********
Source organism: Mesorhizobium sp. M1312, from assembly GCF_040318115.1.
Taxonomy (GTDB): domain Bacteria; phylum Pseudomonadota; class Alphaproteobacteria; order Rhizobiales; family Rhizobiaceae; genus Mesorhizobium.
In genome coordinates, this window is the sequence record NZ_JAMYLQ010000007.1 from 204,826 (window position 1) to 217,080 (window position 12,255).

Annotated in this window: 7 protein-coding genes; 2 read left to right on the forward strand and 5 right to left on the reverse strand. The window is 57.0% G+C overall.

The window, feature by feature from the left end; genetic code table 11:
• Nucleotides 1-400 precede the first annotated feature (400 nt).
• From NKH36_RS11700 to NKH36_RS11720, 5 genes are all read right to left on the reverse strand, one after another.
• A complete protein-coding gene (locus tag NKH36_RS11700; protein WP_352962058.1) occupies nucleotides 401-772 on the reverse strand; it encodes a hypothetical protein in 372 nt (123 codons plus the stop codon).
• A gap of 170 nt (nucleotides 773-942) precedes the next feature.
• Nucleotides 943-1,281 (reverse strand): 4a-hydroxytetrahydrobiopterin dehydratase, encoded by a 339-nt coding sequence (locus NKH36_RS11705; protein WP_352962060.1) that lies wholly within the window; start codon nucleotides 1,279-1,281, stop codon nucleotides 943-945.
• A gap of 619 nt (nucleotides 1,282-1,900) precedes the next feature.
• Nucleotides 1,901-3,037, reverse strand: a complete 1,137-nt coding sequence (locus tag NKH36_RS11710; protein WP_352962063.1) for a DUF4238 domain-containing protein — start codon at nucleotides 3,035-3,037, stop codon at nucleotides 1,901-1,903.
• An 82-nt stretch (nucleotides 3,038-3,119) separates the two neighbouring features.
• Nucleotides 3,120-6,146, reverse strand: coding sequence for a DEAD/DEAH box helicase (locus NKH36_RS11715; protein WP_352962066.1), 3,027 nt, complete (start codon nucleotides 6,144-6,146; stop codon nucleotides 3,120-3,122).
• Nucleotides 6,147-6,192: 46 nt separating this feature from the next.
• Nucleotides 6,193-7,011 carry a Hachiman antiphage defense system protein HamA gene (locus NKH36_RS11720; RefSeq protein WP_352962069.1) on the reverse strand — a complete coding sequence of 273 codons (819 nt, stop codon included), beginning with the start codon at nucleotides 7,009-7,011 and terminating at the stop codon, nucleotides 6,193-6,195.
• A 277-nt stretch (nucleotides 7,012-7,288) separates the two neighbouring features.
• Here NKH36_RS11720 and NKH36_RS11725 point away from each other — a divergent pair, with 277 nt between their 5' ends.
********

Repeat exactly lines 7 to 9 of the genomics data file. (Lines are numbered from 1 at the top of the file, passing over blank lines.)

• From NKH36_RS11700 to NKH36_RS11720, 5 genes are all read right to left on the reverse strand, one after another.
• A complete protein-coding gene (locus tag NKH36_RS11700; protein WP_352962058.1) occupies nucleotides 401-772 on the reverse strand; it encodes a hypothetical protein in 372 nt (123 codons plus the stop codon).
• A gap of 170 nt (nucleotides 773-942) precedes the next feature.